Why don't we say 'oneteen' and 'twoteen'?
One of the reasons numbers are so useful is that they’re predictable. The difference between 100 and 101 is the same as the difference between 101 and 102. The words we use for numbers are usually predictable too – twenty-three comes after twenty-two, and thirteen comes after… twelve? Eleven and twelve stick out like sore thumbs in our number system, but why?
The word eleven comes from the Old English endleofan, which comes from Proto-Germanic *ainalif. This word is a compound of the Proto-Germanic *ainaz meaning ‘one’ and *lif meaning ‘left over’ (i.e., after counting to ten), giving us the meaning 10 + 1. Twelve follows that same pattern, coming from Proto-Germanic *twalif from *twa ‘two’ and *lif, giving us 10 + 2.
Eleven and twelve are derived from these two words in most Germanic languages (like ellefu in Icelandic and twaalf in Dutch), and then switch to a different pattern. Interestingly enough, in Lithuanian (which is not a Germanic language but rather a Baltic language), numbers 11 to 19 are all formed using the ‘left over’ system, with trylika for ‘thirteen’, keturiolika for ‘fourteen’, and so on. This system probably came from Germanic some 1200 years ago, and has stood the test of time.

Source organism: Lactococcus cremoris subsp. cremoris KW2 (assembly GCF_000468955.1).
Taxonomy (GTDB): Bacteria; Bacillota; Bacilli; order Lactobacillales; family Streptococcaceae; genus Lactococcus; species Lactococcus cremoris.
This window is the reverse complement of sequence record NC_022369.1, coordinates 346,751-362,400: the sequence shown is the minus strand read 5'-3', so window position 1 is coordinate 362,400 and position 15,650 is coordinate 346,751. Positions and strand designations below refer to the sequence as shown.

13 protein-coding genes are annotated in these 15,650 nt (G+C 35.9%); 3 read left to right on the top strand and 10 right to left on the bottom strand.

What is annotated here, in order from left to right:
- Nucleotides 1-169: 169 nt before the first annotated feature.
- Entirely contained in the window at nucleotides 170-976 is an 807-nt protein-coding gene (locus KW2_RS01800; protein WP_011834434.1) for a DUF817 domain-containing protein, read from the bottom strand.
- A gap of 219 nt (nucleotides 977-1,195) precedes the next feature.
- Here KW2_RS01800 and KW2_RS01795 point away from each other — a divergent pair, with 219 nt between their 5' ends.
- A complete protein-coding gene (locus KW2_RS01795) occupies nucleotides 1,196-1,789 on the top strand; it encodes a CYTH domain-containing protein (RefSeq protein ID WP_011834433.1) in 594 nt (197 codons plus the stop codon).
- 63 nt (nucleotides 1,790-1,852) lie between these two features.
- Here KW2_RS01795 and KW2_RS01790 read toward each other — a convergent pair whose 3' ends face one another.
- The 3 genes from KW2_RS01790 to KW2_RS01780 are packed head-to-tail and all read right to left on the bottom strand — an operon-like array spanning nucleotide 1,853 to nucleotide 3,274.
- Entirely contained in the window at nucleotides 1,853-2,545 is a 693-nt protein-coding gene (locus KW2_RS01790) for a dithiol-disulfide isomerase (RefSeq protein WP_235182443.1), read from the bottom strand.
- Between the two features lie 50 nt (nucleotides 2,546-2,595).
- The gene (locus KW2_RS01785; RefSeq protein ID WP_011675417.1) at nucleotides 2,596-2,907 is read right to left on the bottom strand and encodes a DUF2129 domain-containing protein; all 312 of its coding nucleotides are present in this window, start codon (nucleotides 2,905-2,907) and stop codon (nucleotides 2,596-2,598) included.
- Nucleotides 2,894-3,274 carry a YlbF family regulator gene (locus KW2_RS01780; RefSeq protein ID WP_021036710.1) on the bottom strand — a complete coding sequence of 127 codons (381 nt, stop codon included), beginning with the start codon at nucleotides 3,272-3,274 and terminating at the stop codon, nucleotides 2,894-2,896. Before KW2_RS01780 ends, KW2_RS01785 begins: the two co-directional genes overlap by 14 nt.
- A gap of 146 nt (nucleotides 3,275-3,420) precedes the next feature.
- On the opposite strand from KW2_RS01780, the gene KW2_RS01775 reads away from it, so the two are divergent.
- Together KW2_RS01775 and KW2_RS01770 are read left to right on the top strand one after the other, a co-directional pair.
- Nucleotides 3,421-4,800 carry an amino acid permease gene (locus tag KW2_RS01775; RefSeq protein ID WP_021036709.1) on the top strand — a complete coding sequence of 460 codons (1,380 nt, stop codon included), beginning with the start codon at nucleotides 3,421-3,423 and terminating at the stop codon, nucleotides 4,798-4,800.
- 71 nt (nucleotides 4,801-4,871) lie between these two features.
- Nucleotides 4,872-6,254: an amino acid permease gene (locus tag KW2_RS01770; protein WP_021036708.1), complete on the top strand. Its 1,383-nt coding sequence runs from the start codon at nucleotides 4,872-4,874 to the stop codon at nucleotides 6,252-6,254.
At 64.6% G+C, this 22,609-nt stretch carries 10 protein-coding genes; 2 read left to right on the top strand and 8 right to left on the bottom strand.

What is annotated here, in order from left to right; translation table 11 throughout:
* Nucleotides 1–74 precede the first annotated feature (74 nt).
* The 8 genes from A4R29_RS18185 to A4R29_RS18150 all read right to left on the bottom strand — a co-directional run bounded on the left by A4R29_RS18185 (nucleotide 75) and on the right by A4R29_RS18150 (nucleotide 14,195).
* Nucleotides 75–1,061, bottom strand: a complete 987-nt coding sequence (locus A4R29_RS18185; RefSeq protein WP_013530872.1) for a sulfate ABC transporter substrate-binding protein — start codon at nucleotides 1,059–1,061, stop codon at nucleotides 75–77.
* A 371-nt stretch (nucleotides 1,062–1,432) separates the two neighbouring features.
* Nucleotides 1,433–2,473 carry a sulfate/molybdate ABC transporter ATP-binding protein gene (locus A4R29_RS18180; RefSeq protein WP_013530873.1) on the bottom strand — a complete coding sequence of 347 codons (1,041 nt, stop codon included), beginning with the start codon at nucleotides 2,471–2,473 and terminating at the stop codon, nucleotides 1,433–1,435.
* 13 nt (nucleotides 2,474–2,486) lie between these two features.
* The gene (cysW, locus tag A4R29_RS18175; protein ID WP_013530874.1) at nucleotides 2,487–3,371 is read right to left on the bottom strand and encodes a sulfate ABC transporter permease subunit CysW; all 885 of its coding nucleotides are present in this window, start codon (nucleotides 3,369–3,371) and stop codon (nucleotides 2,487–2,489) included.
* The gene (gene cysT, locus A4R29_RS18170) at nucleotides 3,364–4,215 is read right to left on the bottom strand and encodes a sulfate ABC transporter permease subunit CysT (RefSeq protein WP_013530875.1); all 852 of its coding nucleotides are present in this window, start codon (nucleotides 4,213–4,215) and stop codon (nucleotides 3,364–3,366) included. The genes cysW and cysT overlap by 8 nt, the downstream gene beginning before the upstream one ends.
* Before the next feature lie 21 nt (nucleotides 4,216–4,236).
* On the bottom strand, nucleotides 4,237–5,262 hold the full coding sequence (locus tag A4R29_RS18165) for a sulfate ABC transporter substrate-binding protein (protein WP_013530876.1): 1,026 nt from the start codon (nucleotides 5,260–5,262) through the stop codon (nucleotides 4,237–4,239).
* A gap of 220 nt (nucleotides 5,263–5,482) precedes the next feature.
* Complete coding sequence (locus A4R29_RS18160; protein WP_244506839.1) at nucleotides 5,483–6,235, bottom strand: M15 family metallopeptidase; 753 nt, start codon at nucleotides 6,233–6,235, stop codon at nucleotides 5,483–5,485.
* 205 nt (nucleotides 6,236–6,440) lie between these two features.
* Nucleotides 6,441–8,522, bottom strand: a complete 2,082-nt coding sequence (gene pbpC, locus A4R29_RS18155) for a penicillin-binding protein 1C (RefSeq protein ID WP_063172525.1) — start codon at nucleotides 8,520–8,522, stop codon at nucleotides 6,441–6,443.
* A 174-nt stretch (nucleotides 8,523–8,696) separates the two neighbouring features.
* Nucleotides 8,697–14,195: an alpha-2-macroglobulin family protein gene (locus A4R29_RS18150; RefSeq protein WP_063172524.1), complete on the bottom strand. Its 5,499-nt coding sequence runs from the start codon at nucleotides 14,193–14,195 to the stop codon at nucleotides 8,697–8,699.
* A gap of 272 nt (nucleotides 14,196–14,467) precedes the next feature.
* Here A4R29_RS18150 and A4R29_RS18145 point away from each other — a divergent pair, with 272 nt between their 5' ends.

Confirming that eleven and twelve do mean the numbers after 10 is easy, but the reason the pattern of 1 and 2 left over doesn’t continue for the next seven numbers is still a mystery. A popular hypothesis is that at one point the Germanic spoken number system only went as far as ten, so anything over that was either ‘more’, or counted in a different way. For now, though, we’ll just have to live with the fact that we say ‘eleven’ instead of ‘oneteen’.
(Note: the * in front of Proto-Germanic words indicates that they are reconstructed words. Languages with no recorded history are reconstructed via a process of comparing their descendent languages, finding similarities, and using known facts about language change over time.)
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